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16 Hind and the Built Environment enforce the codes, and be provided with continuous educational opportunities to stay abreast of progress made in standards and codes development. Design and construction using proper standards and building codes would enable new buildings to perform satisfactorily during wind events. However, they would not solve the problem of existing buildings. To retrofit or strengthen existing buildings cost effectively is one of the most challenging tasks faced by wind engineers today. Often, the solution lies in the perceived financial acceptability of the retrofit from the owner's viewpoint, rather than in the difficulties encountered in landing technics] q~tinnC in rumba`' the situation. ~ _~O ___ ~~ ever L~ ~ ~111~~ t11~ Proper land-use planning can also be a powerful tool to reduce the impact of extreme winds on a community, but the community must often be ready to pay a price for the use of this tool, since lands subject to wind hazards, such as the coastal zones, almost invariably are the best real estate properties in the community. For this reason, legislated policies on land-use planning are perhaps some of the most difficult and unwelcome pieces of news for a community. As a consequence of this unpopularity, beachfront houses have almost always been rebuilt in the same location immediately after wind disasters, in spite of the best technical advice. Community emergency preparedness, which is largely a local or state government effort, must be viewed as an integral part of a community's strategy for coping with extreme wind events. Proper emergency preparedness should include the planning and use of evacuation routes, the provision of safe buildings as emergency shelters, and an emphasis on the functioning of hospitals, fire stations, and emergency power supplies after the event. Emergency preparedness planning should occur in close consultation with the wind-engineering community, which can provide technical information to make the overall plan more comprehensive and effective. STRATEGIES AND INCENTIVES Losses from w~nd-related hazards are mounting, especially in the United States. As indicated in Reducing Disasters' Tod (National Research Council, 1039), one major reason for the nation's inability to deal with these mounting losses is that U.S. efforts in hazard mitigation have evolved slowly over many decades and are fragmented. Responsibility for those efforts is shared among federal, state, and local governments, and with the private sector, professional organizations, voluntary organizations, the insurance industry, and the public. This fragmentation stems partly from the historic role in government reserved for states arid localities, and partly from the traditional perspective that natural hazards are acts of God for which little anticipatory action is possible and to which pos~disaster humanitarian relief is the most imnartans recnnnc~ as well as a much-Dublic~zed noble cause --a -~ ~~~~~ ~fir -I U.S. efforts in hazard management lack coordination and a coherent focus. At the federal level, the present research and implementation program reflects a piecemeal accumulation of activities initiated incrementally by

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Wild Hazards and Related Issues 17 Congress. Examples are the 1968 Flood Insurance Program and the 1977 National Earthquake Hazards Reduction Program, which address specific areas of concern. Wind-hazard efforts are a Apical example of the nation's inadequate and fragmented management capability, which is focused mostly focused on near-term and postdisaster activities. The United States as a whole spends no more than $4 million each year on wind hazard mitigation, most of which is for storm warning capability (National Research Council, 1989~. Through its National Weather Service, NOAA is responsible for meeting the nation's needs in weather forecasting. It also conducts research relevant to humcanes, tornadoes, floods, arid droughts. The National Science Foundation, the nation's primary agent y supporting science and engineering research, spends no more than $750,000 each year in w~nd-engineering mitigation research. FEMA's efforts are almost exclusively in disaster relief. Other agencies, such as the Departments of Energy and Defense, which own and operate a number of facilities nationwide, often suffer significant damage from extreme wind events. Nonetheless, their support for the wind programespecially wind eng~neeringmaimed at reducing these losses is almost nonexistent. Although the National Weather Service is undergoing a slow, steady modernization program to advance its forecasting capabilities, the w~nd-eng~neering discipline has suffered a period of stagnation, even disintegration, over the past decade. No U.S. organization is welling to spearhead the drive to advocate w~nd-hazard mitigation. From time to time immediately following a major hurricane or tornadoa surge of interest stirs poli<;ymakers to debate what should be done in the future, but this interest dissipates rapidly because of the urgency of addressing the short- term needs of communities. The United States needs the political wall to develop long-term goals and objectives to deal effectively with wind-hazard issues. The threat from extreme winds is real and dramatic for all Atlantic and Gulf coast states, for Hawaii, Puerto Rico, and the Virgin Islands, and for inland states as well. The nation's apparent indifference to this threat is astonishing and perplexing. How can this be rectified? Advocates must arise from within the impacted communities, and they must be augmented by a strong voice from the w~nd-related professions. Perhaps the Wind Engineering Research Counci} could serve as this voice, in a role similar to that played by the Earthquake Engineering Research Institute for its constituents. Through these advocates, communities must then approach Congress to establish a NAWSEP (National Wind Science and Engineenng Program). Such a national program watt allow the relevant agencies with responsibilities for sponsoring research, conducting research, and transferring technology to develop comprehensive programs to meet the mandates set forth in the national program. The NAWSEP would seek to emulate the most successful aspects of such programs as the National Earthquake Hazard Reduction Program and the National Flood Insurance Program. It could help to integrate w~nd-disaster planning into local codes and land-use policies. It could also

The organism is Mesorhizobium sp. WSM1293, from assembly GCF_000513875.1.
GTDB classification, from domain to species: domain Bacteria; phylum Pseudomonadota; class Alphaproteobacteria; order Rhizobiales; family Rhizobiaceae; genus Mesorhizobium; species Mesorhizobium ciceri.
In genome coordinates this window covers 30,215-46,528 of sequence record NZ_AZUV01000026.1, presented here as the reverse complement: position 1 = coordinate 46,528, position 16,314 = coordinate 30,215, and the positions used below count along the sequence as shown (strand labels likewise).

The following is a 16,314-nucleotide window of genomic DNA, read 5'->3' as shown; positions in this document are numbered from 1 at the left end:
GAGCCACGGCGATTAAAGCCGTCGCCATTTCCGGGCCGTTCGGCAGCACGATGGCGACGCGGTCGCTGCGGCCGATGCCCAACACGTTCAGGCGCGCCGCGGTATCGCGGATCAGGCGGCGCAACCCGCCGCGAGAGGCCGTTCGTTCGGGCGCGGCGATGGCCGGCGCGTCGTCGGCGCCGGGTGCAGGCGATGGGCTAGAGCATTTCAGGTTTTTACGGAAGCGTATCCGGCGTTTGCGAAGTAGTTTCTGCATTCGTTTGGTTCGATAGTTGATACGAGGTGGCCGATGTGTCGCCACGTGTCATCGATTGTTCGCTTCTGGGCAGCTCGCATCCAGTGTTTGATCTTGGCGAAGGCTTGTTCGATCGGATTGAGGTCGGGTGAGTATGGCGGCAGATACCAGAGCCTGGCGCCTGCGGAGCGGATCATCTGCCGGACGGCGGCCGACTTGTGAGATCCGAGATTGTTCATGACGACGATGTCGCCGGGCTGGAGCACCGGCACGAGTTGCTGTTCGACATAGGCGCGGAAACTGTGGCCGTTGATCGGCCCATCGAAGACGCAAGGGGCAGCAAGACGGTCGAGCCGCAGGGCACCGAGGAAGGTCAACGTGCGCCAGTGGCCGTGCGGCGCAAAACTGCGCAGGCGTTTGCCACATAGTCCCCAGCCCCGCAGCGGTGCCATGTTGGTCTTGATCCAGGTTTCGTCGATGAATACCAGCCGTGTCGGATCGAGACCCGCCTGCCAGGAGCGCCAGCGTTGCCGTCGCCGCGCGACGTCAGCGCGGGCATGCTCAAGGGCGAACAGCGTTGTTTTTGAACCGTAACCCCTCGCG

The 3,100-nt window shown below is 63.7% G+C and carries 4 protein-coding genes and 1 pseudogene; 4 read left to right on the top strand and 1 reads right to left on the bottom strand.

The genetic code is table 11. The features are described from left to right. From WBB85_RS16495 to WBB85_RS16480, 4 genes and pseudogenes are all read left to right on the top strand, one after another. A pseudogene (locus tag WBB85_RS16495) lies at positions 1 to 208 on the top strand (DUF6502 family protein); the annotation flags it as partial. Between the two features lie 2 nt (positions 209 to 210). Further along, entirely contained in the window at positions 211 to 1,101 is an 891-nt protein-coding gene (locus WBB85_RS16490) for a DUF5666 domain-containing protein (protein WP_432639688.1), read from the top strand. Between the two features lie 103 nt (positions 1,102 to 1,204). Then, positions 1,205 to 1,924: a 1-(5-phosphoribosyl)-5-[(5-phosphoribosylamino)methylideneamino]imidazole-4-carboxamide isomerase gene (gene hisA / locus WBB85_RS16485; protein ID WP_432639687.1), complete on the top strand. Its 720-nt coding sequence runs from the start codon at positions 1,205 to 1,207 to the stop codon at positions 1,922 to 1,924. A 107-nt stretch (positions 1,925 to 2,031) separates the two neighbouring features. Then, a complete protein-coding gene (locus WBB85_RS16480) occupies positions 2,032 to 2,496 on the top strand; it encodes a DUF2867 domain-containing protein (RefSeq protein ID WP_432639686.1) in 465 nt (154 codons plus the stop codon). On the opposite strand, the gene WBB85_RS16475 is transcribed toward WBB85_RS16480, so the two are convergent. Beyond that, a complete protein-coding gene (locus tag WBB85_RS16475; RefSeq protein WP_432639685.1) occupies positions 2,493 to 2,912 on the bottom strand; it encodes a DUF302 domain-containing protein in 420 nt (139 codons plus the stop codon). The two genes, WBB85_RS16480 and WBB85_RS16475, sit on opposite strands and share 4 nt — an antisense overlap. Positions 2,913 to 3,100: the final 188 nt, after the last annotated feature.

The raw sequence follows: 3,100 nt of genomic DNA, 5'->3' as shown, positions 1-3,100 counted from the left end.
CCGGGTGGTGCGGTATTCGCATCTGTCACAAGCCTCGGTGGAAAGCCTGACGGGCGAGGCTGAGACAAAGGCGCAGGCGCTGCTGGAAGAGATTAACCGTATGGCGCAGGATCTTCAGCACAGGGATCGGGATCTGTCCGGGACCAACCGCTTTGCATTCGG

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18 Wnd arid the Built Environment foster a collaborative approach to wind research and raise public awareness of wined vulnerability. As part of the NAWSEP, partnerships should be established between the federal government and local and state governments for the implementation of wind-hazard mitigation strategies. These partnerships should also be extended to the private sector so that w~nd-m~ti~ation measures can be developed on a fair, affordable, and effective basis. Ratter AceAl o~~ +~ ~^ ~ ~ ___ ~ . a ~ _ __ `~ I ~~ 111~` l~t;~-~;n In must also accompany a NAWSEP. The current debate over national funding priorities in light of a possible "peace dividend" offers an excellent opportunity to present the case for supporting such a program. A higher level of funding will allow the nation as a whole to develop a long-term strategy in the area of w~nd-hazard research. It will rekindle the interest of the research comrnun~ty, especially at universities, arid allow work to proceed on critical research topics that remain unfunded today. Such an action wall undoubtedly trigger many educational initiatives vital to the nation's ability to deal with wind hazards in the future. To ensure the success of the NAWSEP, an annual budget of $20 million for the first five years is projected as necessary. Table I-5 provides a preliminary breakdown of this proposed budget. TABLE 1-5 Proposed Annual Budget (first five years) for a National Wind Science and Engineering Program (NAWSEP) , Cost (million dollars) 1. Conduct of post-w~nd-disaster investigations and longer-term research into nonstructural factors, such as code implementation, interorgam7ational communication, and evacuation planning, that directly affect the DreDarat~c~n for response to, and recovery from wind events 2. ' -a ~ ~~ Research in developing or improving analytical, numerical, and eypenmental methodologies, including both laboratory wind tunnel and full-scale field tests 3. Educational development in wind engineering, including establishment of undergraduate fellowships to attract young talents into wind engineering; curnculum development at undergraduate and graduate levels; and institution of cont~nu~g education programs such as seminar series and short courses 4. Data archiving, particularly by taking advantage of new weather forecasting systems to develop a comprehensive wind-speed data base for upgrading the guidelines, standards, and codes used in the design and construction of uind- resistant structures 2.0 1.0 2.0 5. Development of effective technology transfer techniques to apply research 2.0 results to the design of wind-resistant structures and huildina ~nmnnn'~nte and to update local building codes. TOTAL D r ~ 20.0